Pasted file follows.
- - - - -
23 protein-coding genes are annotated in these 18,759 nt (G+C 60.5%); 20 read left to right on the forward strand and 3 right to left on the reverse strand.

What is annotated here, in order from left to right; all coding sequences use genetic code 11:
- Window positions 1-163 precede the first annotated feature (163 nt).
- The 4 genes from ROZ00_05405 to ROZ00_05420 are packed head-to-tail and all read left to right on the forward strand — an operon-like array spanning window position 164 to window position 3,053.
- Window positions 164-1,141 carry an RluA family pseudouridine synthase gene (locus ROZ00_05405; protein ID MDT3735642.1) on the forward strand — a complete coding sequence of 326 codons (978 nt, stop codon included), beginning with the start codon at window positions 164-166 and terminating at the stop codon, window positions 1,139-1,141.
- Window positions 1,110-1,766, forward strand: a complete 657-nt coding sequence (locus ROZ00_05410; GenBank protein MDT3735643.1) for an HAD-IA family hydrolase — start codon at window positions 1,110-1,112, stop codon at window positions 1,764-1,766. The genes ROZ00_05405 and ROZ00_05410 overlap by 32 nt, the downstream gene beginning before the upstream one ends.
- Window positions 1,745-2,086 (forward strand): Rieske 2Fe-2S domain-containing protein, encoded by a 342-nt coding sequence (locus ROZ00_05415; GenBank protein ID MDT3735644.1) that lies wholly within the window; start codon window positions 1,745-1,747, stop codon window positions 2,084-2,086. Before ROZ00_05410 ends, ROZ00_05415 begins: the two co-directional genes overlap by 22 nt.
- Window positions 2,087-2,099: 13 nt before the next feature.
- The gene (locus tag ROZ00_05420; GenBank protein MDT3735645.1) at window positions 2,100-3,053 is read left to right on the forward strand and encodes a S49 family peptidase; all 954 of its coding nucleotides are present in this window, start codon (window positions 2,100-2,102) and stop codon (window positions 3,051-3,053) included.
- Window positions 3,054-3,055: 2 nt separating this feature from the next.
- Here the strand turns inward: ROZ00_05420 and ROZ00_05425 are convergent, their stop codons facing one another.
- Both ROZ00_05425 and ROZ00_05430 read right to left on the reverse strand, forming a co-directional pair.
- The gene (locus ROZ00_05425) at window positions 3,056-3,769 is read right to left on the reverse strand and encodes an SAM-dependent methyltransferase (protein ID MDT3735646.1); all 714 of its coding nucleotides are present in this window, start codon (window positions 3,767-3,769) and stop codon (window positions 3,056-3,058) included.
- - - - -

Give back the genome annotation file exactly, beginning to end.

23 protein-coding genes are annotated in these 18,759 nt (G+C 60.5%); 20 read left to right on the forward strand and 3 right to left on the reverse strand.

What is annotated here, in order from left to right; all coding sequences use genetic code 11:
- Window positions 1-163 precede the first annotated feature (163 nt).
- The 4 genes from ROZ00_05405 to ROZ00_05420 are packed head-to-tail and all read left to right on the forward strand — an operon-like array spanning window position 164 to window position 3,053.
- Window positions 164-1,141 carry an RluA family pseudouridine synthase gene (locus ROZ00_05405; protein ID MDT3735642.1) on the forward strand — a complete coding sequence of 326 codons (978 nt, stop codon included), beginning with the start codon at window positions 164-166 and terminating at the stop codon, window positions 1,139-1,141.
- Window positions 1,110-1,766, forward strand: a complete 657-nt coding sequence (locus ROZ00_05410; GenBank protein MDT3735643.1) for an HAD-IA family hydrolase — start codon at window positions 1,110-1,112, stop codon at window positions 1,764-1,766. The genes ROZ00_05405 and ROZ00_05410 overlap by 32 nt, the downstream gene beginning before the upstream one ends.
- Window positions 1,745-2,086 (forward strand): Rieske 2Fe-2S domain-containing protein, encoded by a 342-nt coding sequence (locus ROZ00_05415; GenBank protein ID MDT3735644.1) that lies wholly within the window; start codon window positions 1,745-1,747, stop codon window positions 2,084-2,086. Before ROZ00_05410 ends, ROZ00_05415 begins: the two co-directional genes overlap by 22 nt.
- Window positions 2,087-2,099: 13 nt before the next feature.
- The gene (locus tag ROZ00_05420; GenBank protein MDT3735645.1) at window positions 2,100-3,053 is read left to right on the forward strand and encodes a S49 family peptidase; all 954 of its coding nucleotides are present in this window, start codon (window positions 2,100-2,102) and stop codon (window positions 3,051-3,053) included.
- Window positions 3,054-3,055: 2 nt separating this feature from the next.
- Here the strand turns inward: ROZ00_05420 and ROZ00_05425 are convergent, their stop codons facing one another.
- Both ROZ00_05425 and ROZ00_05430 read right to left on the reverse strand, forming a co-directional pair.
- The gene (locus ROZ00_05425) at window positions 3,056-3,769 is read right to left on the reverse strand and encodes an SAM-dependent methyltransferase (protein ID MDT3735646.1); all 714 of its coding nucleotides are present in this window, start codon (window positions 3,767-3,769) and stop codon (window positions 3,056-3,058) included.